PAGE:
Election deals

The complicated deals done between political parties over the allocation of voting preferences before elections is a part of the political process that is lost on most people.

Parties approach such pre-election negotiations with both short and long-term goals in mind.

The nuances are many and the strategies run deep.

However, points of difference established over decades and strengthened by opposing philosophical positions can be forgotten in an instant and swept under the carpet if a brief but ultimately doomed “marriage of convenience” can cause pain to a common foe.

The art of political negotiation is a cheap and dirty game and these “relationships” are designed to be forgotten faster than those on Married at First Sight.

In fact they are only relevant for one day out of 1500 (as elections are only held every four years) and are mutually annulled the morning after. Almost as though they never happened.

And it appears in this month’s looming election the usual negotiations have been fast and furious with almost everyone seeing SA Best as enemy No.1.

The Greens and Labor have done a deal to preference each other ahead of SA Best in most Hills seats effectively making the job of the Liberal Party to hold those electorates much easier. Why would the Labor Party want the Liberals to win seats in a close-run election?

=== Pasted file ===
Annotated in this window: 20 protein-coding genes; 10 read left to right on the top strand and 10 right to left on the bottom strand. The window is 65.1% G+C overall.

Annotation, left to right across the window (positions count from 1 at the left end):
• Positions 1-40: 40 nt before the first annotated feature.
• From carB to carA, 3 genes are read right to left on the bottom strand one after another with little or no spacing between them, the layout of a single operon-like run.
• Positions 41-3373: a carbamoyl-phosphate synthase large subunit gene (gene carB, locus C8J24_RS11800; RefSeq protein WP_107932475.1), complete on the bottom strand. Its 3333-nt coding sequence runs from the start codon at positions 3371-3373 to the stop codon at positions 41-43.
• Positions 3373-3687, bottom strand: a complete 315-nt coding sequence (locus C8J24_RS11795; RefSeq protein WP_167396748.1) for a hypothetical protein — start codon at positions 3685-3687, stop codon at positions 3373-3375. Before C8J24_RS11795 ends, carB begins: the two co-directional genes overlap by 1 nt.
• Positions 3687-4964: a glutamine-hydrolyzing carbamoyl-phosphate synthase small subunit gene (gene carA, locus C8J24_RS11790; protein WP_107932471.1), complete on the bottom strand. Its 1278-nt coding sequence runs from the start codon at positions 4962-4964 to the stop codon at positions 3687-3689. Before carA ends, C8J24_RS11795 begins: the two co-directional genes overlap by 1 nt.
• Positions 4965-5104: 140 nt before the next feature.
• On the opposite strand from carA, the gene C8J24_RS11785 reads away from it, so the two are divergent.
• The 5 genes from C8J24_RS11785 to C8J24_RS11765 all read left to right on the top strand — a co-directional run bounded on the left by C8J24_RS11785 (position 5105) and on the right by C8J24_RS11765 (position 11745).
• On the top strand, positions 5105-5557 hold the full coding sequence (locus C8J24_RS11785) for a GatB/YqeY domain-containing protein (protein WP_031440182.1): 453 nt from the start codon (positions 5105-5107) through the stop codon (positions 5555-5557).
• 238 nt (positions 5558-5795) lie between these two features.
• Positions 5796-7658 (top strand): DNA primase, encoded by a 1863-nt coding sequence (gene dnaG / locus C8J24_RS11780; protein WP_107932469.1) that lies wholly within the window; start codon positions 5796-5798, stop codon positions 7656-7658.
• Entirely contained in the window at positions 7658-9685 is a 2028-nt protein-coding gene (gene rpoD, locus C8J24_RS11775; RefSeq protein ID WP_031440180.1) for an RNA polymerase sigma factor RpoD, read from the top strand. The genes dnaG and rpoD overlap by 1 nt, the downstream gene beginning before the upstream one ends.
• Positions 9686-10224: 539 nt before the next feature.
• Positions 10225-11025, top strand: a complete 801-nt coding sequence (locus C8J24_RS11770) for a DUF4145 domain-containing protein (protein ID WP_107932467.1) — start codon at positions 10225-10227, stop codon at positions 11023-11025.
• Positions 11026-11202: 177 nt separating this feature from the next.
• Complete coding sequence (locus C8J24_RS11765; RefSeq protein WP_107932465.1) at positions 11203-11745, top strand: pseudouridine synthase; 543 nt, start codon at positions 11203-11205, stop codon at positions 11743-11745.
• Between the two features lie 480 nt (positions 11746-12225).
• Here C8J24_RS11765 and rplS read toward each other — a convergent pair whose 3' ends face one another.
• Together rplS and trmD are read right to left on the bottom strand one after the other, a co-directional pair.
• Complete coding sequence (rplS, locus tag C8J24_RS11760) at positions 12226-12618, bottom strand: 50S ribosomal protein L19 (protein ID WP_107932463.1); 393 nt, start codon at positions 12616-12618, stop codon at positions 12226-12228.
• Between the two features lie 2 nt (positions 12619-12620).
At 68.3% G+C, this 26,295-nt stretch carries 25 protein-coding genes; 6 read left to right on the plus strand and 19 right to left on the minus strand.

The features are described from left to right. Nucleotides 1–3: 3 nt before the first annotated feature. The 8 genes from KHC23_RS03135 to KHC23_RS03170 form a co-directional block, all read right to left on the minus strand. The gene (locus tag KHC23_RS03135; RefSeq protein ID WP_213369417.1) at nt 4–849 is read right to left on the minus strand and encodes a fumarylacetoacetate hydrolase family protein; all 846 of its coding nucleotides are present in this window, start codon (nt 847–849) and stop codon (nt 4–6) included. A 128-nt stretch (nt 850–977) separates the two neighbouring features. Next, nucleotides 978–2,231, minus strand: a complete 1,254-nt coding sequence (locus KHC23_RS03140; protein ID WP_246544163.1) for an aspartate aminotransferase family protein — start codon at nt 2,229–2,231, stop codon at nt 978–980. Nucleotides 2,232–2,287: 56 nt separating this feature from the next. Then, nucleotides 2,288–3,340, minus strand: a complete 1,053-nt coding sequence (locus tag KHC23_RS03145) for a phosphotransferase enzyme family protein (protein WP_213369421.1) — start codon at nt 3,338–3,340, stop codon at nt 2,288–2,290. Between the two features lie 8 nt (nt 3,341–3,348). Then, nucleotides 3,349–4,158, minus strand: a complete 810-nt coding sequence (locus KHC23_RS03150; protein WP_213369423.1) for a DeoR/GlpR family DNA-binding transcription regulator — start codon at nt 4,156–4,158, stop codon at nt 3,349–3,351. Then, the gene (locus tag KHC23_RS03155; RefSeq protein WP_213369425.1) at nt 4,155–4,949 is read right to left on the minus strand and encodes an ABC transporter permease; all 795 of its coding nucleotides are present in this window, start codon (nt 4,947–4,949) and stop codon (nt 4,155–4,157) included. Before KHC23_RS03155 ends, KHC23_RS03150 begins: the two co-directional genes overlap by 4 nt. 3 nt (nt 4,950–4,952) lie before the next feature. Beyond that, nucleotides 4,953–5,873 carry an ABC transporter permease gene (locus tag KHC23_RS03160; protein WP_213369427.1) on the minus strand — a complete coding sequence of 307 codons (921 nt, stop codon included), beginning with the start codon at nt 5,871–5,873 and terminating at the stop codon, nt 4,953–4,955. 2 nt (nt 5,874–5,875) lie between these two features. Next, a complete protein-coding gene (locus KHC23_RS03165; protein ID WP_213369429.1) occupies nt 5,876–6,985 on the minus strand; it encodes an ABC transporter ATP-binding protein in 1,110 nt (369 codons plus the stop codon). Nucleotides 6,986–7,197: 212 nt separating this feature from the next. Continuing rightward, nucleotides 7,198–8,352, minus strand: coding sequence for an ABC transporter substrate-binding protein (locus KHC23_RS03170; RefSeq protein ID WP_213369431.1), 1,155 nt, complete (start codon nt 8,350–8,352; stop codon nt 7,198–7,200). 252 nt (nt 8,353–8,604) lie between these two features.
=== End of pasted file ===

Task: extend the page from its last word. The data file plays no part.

Because the deal making game is played on a much broader playing field than the Hills, and a myriad of other ‘arrangements’ will have been done in other electorates by which the Labor Party is advantaged.

It appears the old duopoly is fighting to see off what it fears is a potential new force in SA politics.

They may be correct about their concern for their own welfare or, alternatively, the SA Best star may fade as quickly and spectacularly as Clive Palmer’s.

But it should be remembered that the preference swapping arrangements are only a guide to voters and, try as political parties might, the power still rests with those poised with their stubby pencils in the wobbly cardboard booths.

Voters do not have to follow how to vote cards. They can think for themselves!

No matter the outcome of March 17, Hills electorates look likely to become more marginal and that has to be a good thing for our rapidly growing region with its new-found ability to inflict political pain and reap the subsequent rewards.

Making the Hills more marginal is a win for everyone.